4. Great post!

    “Perhaps the key to immortality?” <— I laughed at that.

    Amazing that posting your new author photo on Instagram reflected in book sales. I've never had that happen with any kind of IG post. I have been thinking of updating my author photo eventually, though.

  5. What a treasure load of tips for us. Thank you. Laughed at the age progression–and true!!! I just can’t get my credit card out to purchase Publisher Rocket. If I had 5 more books I planned to write, it might be worthwhile, but at this point, I can only dwell on one book at a time. I am about ready to flush out keywords for my memoir releasing in January. I wonder how many more sales I can make using Rocket…hmmmm.. Great blog post!
    JQ Rose

    1. You can do the keywords manually: go to Amazon, to your genre, to the top ten and then go through all of their categories (you can see that at the bottom of the book’s page when opened individually) and write them down, then do the same with every five from 20 on (so 20-25, 30-35, etc.) until you’ve hit 100 and then consolidate the results. It can take an entire day to do so, though, but it can be done!

  6. Great tips. I do love Calibre. So easy. I’ve watched a lot of Nick’s videos too. I’ll be going wide for the first time with my latest novella because I want to be able to give it away whenever I like. It will be an interesting experience. I’ll likely try Draft2Digital for the ease.

  7. Awesome list… and yes, nobody was thinking about me at all!

    Looking at your revamped website on desktop, it’s extremely wide and I actually have to turn my head to read it, because glasses sort of bend the lines, then I lose where I am when I go to the start of the next line. Probably changes perfectly for tablet and phone. You may be able to set it for wide margins/max width 1200 or fewer pixels, which disappear in the other formats.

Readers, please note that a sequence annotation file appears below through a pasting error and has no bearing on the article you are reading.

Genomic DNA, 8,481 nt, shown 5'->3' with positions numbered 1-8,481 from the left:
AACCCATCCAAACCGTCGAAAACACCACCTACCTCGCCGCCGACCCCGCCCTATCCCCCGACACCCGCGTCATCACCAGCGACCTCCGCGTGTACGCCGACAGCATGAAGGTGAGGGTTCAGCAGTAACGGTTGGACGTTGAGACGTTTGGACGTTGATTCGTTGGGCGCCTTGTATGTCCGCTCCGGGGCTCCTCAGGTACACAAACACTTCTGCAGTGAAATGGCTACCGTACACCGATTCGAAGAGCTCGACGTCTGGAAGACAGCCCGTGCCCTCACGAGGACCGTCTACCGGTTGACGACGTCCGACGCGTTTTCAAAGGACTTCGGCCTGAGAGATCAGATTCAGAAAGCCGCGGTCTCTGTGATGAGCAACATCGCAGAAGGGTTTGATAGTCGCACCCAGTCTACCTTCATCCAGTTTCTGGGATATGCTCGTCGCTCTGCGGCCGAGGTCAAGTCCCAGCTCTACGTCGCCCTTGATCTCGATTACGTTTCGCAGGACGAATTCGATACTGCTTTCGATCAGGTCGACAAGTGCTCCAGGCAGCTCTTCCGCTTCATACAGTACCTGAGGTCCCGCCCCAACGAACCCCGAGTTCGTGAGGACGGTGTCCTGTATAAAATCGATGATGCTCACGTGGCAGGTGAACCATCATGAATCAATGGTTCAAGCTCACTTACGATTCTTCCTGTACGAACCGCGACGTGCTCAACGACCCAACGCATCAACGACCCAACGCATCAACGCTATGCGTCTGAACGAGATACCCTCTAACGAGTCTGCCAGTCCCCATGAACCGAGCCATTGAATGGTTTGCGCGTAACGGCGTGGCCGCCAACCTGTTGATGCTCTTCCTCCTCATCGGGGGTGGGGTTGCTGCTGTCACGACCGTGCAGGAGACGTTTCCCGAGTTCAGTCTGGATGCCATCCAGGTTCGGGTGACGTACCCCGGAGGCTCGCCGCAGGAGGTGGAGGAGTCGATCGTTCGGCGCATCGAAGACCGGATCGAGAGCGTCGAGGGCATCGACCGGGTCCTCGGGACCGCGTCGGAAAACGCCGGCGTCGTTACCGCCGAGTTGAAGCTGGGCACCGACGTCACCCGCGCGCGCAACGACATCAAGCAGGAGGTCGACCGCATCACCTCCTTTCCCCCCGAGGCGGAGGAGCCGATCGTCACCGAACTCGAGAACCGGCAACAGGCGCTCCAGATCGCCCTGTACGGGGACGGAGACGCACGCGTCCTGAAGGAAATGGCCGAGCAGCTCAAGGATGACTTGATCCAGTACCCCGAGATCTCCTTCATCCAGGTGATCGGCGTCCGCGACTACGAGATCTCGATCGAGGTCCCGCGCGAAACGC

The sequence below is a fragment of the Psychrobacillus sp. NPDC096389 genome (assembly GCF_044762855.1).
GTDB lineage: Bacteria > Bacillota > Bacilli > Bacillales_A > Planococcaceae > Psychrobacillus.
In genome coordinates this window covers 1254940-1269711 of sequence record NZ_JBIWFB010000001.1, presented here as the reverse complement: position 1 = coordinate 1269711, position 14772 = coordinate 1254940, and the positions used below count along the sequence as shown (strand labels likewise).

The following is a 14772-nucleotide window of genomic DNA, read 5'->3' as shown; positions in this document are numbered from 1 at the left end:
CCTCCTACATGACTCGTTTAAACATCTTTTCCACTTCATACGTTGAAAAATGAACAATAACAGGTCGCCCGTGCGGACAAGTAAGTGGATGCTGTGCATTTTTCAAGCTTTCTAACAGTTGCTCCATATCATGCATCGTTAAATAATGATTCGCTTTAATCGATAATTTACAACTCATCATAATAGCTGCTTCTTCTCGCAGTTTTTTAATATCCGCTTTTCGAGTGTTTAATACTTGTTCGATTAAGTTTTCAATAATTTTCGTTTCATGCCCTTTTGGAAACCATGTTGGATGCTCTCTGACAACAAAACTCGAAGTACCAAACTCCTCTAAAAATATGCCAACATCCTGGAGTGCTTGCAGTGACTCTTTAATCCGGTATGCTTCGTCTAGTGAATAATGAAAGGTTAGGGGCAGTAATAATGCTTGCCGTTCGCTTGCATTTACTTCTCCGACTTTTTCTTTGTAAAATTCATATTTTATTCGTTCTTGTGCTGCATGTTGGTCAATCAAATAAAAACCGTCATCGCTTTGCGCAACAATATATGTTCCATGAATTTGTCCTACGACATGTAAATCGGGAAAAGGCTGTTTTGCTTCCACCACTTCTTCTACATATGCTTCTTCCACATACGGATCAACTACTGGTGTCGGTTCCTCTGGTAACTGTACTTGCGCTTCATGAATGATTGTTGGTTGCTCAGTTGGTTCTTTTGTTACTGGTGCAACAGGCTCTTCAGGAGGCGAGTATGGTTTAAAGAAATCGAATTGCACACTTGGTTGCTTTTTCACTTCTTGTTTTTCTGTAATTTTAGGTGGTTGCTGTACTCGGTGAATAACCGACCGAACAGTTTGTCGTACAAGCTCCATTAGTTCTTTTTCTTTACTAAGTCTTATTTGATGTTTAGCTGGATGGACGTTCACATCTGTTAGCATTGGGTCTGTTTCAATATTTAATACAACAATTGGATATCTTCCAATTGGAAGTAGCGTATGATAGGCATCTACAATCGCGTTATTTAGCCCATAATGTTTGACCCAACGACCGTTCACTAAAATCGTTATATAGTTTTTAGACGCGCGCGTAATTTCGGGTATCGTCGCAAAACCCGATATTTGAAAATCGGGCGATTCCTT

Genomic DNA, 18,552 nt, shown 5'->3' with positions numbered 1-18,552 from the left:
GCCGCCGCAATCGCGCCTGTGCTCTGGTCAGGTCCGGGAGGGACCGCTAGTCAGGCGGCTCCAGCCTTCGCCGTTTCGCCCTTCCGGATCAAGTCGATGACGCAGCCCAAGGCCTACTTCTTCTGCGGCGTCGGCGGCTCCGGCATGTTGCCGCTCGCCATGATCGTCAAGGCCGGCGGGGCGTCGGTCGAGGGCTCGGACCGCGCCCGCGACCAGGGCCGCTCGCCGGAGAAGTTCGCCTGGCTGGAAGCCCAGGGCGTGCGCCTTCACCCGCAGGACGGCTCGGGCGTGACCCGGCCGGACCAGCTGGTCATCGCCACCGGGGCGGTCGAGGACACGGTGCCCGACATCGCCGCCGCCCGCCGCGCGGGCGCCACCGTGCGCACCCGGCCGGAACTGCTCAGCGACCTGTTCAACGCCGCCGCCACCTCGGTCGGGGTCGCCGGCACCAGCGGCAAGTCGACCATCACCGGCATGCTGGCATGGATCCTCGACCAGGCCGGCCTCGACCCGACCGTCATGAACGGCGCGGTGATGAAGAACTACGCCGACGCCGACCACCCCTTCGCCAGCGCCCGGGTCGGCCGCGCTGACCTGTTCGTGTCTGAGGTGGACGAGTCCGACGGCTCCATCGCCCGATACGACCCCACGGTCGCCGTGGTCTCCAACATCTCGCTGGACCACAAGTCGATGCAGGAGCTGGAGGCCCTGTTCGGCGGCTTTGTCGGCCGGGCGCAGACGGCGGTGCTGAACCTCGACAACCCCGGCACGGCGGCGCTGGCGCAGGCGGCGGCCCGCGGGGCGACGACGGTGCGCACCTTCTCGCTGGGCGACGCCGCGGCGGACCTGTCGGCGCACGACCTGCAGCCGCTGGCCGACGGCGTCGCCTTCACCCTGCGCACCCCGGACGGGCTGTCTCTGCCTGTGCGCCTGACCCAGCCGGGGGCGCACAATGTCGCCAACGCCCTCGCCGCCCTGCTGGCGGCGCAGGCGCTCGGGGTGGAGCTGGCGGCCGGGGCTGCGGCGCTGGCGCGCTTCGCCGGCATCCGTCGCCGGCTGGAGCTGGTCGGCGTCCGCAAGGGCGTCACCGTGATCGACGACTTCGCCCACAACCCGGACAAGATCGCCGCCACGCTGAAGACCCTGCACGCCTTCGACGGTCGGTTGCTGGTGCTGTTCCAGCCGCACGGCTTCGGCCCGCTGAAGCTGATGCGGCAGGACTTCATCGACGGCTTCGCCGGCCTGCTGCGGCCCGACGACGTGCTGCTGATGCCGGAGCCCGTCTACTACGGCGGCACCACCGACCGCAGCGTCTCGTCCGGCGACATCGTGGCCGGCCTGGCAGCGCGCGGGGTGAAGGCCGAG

I must take up lots of your ideas for my clean-up this winter. Rocket keeps getting mentions – that seems to be my priority.

    Great post, Ronel!

  8. That’s great you did all that research and it’s working for you! I like the progression of your covers.

    I really need to update my author profile picture on my blog. I haven’t had that hairstyle in years.

  9. Good for you! Nice to see that bottom line increase. I’m at the newbie end of this. Just started publishing my fiction in July. Covers and blurbs do go through cycles of what works and what’s “in”!

  10. Thanks for sharing all this great information, Ronel. I enjoyed seeing the evolution of your ideas and photos. Well done. Take care!

  11. This is a lot of fantastic advice, Ronel. Thank you. Filling the creative well sure keeps you busy with a plethora of “non-writing” tasks. I agree that trying something new is a perfect approach to about anything (I love your new hairstyle by the way) and I smiled at those three distinct phases in life. Usually, I don’t really care what people think about me (my looks, behavior, alternative lifestyle choices…) but, when writing a book, this is different. You better have the reader care about you or you won’t sell any books!!!

  12. Fantastic tips! I do try to go back and revamp the old books when I publish new ones, but I’m sloppy about housekeeping (of blogs as well as my actual living space!), and you have a lot of great advice here. I’m always too caught up in the next project to take that time, it seems. The web page is the biggest one for me. It so badly needs to be completely redone, and I’m totally intimidated at the very thought.

    1. Thanks, Rebecca 🙂 Break the task of redoing your website down to small pieces (e.g. author page, contact page, books page, etc.) and do one at a time. Soon enough the task will be done and you will wonder why it ever intimidated you in the first place!